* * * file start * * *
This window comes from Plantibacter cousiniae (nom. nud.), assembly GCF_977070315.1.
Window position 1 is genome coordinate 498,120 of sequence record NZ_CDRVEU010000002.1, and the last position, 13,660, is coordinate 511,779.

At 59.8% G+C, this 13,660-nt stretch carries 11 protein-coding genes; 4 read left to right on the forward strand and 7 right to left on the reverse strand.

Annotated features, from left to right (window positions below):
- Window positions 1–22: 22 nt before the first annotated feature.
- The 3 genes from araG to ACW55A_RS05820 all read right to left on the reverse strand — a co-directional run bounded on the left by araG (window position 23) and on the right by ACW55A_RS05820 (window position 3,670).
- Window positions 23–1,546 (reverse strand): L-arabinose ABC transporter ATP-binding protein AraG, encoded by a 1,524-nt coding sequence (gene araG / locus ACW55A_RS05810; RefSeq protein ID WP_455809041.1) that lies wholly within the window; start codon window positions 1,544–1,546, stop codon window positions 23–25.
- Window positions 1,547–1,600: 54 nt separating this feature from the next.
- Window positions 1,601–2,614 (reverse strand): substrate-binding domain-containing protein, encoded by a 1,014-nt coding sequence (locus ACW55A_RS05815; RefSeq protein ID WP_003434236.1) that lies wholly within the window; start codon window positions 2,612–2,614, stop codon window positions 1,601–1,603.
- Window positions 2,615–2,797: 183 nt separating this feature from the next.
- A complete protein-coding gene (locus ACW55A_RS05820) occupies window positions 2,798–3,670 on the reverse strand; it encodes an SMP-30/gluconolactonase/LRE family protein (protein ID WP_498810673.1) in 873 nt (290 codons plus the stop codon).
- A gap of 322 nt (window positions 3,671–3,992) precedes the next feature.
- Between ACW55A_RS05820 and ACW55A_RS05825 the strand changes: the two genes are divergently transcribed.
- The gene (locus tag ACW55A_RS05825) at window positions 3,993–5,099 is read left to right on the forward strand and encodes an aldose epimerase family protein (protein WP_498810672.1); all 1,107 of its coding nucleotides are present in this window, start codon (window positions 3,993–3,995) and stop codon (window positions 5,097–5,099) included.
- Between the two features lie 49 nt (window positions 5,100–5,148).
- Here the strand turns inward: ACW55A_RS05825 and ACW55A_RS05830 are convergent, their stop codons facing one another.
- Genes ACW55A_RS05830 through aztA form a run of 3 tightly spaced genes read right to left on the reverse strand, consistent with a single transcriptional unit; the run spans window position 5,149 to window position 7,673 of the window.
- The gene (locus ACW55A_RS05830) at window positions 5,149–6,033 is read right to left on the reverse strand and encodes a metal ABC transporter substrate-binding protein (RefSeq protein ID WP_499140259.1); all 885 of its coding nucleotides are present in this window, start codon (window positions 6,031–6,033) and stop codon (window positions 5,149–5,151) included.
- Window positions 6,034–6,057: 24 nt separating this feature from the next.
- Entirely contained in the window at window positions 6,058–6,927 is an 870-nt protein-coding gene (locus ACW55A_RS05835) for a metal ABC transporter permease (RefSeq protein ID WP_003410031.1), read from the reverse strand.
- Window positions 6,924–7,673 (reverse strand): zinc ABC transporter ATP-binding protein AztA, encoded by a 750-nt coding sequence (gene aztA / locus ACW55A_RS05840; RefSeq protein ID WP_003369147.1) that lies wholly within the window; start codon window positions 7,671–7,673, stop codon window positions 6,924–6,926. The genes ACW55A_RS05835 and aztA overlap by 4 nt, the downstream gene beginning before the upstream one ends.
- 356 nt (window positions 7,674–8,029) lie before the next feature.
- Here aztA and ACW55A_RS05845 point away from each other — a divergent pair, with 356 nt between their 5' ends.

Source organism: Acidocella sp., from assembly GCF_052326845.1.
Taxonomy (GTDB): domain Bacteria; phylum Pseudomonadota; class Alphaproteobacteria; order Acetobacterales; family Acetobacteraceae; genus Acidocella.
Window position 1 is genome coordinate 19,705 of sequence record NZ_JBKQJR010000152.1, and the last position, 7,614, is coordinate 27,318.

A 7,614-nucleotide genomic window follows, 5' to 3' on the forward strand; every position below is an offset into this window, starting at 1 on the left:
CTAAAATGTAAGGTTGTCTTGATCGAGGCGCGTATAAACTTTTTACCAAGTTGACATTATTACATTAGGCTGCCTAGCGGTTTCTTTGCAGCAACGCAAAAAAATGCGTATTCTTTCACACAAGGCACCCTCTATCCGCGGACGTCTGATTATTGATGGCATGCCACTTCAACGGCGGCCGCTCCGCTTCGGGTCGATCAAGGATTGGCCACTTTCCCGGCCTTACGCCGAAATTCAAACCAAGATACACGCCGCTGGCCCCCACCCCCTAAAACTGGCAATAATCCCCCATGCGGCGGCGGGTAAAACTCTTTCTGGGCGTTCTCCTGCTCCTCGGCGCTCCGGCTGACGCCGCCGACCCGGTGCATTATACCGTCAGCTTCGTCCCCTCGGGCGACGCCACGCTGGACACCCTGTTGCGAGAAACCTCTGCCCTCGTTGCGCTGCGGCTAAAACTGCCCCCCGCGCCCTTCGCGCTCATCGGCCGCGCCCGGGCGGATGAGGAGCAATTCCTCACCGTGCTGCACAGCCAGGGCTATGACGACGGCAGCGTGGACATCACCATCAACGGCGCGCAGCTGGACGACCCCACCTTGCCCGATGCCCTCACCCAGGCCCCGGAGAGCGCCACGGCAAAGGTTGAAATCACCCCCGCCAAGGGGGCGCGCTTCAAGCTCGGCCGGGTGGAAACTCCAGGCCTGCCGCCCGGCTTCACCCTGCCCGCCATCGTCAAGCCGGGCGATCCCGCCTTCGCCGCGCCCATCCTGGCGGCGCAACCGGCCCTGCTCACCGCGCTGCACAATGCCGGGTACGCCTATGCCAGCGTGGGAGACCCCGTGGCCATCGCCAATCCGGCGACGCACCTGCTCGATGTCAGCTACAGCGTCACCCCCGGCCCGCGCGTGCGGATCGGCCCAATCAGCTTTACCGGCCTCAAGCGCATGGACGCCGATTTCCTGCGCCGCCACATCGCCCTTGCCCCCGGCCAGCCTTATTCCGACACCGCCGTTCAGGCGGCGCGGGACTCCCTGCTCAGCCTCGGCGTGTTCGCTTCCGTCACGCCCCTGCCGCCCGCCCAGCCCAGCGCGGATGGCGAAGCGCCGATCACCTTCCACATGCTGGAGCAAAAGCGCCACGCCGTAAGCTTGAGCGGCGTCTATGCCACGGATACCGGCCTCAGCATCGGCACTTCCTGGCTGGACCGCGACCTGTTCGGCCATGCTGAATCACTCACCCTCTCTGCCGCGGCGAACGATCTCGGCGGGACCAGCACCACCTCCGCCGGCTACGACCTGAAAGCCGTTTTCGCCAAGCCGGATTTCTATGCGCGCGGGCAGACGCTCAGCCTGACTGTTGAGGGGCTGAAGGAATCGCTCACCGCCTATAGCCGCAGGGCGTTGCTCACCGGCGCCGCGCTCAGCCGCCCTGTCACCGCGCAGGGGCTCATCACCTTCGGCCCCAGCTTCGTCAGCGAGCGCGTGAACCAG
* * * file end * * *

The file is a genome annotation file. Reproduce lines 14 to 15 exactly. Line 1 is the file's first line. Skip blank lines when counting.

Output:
- The gene (locus tag ACW55A_RS05825) at window positions 3,993–5,099 is read left to right on the forward strand and encodes an aldose epimerase family protein (protein WP_498810672.1); all 1,107 of its coding nucleotides are present in this window, start codon (window positions 3,993–3,995) and stop codon (window positions 5,097–5,099) included.
- Between the two features lie 49 nt (window positions 5,100–5,148).